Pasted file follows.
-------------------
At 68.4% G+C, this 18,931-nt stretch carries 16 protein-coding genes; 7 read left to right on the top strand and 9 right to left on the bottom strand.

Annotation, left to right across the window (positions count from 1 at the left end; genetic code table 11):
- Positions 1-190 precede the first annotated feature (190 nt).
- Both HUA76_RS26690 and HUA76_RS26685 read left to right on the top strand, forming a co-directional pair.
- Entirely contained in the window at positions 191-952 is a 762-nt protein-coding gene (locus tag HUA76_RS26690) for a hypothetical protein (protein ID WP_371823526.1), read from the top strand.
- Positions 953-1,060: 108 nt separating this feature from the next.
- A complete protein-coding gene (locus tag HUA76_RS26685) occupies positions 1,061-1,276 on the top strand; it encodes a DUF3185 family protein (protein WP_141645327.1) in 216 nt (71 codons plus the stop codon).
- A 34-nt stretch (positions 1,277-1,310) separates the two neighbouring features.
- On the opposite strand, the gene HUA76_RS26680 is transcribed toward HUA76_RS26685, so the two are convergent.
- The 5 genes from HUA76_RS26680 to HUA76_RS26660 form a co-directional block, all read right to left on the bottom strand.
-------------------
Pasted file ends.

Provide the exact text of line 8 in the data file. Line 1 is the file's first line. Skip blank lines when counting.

- A 34-nt stretch (positions 1,277-1,310) separates the two neighbouring features.